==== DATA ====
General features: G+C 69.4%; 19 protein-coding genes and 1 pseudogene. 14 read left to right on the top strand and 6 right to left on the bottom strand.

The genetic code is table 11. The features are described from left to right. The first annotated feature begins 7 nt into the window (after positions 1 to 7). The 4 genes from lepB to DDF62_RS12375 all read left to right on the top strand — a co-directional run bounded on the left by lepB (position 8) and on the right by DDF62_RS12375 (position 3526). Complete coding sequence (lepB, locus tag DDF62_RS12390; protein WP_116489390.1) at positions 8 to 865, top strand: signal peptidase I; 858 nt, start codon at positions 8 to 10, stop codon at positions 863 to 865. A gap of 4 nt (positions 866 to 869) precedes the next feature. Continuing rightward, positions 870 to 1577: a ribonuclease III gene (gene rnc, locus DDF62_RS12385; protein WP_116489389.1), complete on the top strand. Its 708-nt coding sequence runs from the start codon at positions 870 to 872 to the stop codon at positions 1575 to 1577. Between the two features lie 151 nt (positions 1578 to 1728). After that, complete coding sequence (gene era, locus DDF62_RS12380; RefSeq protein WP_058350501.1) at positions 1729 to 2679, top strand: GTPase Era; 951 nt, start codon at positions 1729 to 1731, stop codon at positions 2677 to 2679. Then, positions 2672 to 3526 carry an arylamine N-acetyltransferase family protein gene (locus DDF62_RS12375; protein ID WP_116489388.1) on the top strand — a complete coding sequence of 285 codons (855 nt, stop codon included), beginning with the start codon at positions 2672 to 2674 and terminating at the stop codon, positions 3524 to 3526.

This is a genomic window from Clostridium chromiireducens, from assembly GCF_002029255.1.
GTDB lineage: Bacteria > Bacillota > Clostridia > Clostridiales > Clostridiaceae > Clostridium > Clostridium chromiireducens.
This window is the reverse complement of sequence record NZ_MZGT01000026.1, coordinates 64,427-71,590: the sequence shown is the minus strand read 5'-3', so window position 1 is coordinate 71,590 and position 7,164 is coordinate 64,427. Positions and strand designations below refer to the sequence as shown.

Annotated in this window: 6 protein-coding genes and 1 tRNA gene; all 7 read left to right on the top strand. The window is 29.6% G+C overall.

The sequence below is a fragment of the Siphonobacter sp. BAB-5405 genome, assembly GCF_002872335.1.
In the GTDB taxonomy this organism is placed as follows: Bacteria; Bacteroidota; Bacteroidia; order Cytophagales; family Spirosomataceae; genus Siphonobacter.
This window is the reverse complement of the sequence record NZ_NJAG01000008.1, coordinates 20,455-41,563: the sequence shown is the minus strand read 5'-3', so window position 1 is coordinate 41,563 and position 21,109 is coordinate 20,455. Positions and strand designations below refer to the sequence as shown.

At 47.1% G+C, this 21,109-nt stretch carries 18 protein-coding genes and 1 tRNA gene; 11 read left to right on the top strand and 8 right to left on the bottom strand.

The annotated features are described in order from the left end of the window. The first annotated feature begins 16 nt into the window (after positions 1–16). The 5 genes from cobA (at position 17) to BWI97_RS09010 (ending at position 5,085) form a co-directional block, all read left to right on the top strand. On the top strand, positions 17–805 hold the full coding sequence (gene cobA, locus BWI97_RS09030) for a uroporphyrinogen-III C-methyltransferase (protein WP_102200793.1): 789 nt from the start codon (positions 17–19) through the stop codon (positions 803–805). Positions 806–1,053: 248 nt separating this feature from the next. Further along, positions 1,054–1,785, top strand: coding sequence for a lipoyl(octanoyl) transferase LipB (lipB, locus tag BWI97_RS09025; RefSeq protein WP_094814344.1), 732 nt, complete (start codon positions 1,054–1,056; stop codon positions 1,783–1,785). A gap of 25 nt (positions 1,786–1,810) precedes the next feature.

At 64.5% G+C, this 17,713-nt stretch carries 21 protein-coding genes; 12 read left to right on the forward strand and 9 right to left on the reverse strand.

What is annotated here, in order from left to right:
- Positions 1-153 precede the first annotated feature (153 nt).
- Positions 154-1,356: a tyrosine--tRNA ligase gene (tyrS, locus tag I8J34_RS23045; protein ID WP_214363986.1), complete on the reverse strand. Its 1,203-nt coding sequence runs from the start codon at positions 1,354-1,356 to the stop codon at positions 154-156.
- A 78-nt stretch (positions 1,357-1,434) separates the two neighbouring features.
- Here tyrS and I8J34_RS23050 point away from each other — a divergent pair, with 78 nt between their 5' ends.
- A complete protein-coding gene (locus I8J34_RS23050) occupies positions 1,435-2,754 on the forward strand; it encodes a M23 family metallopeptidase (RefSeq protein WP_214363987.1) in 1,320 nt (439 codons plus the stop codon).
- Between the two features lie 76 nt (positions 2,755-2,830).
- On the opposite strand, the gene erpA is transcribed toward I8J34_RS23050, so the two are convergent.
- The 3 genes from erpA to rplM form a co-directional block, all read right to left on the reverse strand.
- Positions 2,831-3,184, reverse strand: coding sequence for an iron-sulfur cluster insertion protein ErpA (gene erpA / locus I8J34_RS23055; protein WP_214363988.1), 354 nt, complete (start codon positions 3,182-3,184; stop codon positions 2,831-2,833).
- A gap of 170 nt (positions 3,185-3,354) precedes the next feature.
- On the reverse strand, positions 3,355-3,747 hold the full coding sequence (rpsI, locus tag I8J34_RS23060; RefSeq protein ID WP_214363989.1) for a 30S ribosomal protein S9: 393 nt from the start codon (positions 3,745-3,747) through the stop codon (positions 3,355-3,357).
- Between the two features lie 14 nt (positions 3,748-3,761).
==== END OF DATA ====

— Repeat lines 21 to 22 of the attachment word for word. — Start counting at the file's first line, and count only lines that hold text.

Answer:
- The 3 genes from erpA to rplM form a co-directional block, all read right to left on the reverse strand.
- Positions 2,831-3,184, reverse strand: coding sequence for an iron-sulfur cluster insertion protein ErpA (gene erpA / locus I8J34_RS23055; protein WP_214363988.1), 354 nt, complete (start codon positions 3,182-3,184; stop codon positions 2,831-2,833).